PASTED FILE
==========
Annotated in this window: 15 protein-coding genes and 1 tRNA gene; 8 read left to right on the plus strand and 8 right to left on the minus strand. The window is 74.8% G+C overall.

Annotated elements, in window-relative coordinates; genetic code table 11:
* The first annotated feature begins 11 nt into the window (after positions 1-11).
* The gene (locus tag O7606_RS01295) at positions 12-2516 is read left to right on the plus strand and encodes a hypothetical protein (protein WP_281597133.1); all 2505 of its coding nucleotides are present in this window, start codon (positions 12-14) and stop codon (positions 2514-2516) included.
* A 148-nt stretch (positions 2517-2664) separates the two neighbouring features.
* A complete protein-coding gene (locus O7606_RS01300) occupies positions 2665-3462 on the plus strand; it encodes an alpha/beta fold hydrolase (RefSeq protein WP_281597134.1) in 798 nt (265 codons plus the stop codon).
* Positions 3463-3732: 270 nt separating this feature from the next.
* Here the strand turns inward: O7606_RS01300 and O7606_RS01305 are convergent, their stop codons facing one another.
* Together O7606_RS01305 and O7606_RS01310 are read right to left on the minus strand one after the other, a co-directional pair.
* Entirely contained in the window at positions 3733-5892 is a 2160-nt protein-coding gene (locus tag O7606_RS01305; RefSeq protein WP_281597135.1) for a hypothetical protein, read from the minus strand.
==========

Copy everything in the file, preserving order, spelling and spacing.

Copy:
Annotated in this window: 15 protein-coding genes and 1 tRNA gene; 8 read left to right on the plus strand and 8 right to left on the minus strand. The window is 74.8% G+C overall.

Annotated elements, in window-relative coordinates; genetic code table 11:
* The first annotated feature begins 11 nt into the window (after positions 1-11).
* The gene (locus tag O7606_RS01295) at positions 12-2516 is read left to right on the plus strand and encodes a hypothetical protein (protein WP_281597133.1); all 2505 of its coding nucleotides are present in this window, start codon (positions 12-14) and stop codon (positions 2514-2516) included.
* A 148-nt stretch (positions 2517-2664) separates the two neighbouring features.
* A complete protein-coding gene (locus O7606_RS01300) occupies positions 2665-3462 on the plus strand; it encodes an alpha/beta fold hydrolase (RefSeq protein WP_281597134.1) in 798 nt (265 codons plus the stop codon).
* Positions 3463-3732: 270 nt separating this feature from the next.
* Here the strand turns inward: O7606_RS01300 and O7606_RS01305 are convergent, their stop codons facing one another.
* Together O7606_RS01305 and O7606_RS01310 are read right to left on the minus strand one after the other, a co-directional pair.
* Entirely contained in the window at positions 3733-5892 is a 2160-nt protein-coding gene (locus tag O7606_RS01305; RefSeq protein WP_281597135.1) for a hypothetical protein, read from the minus strand.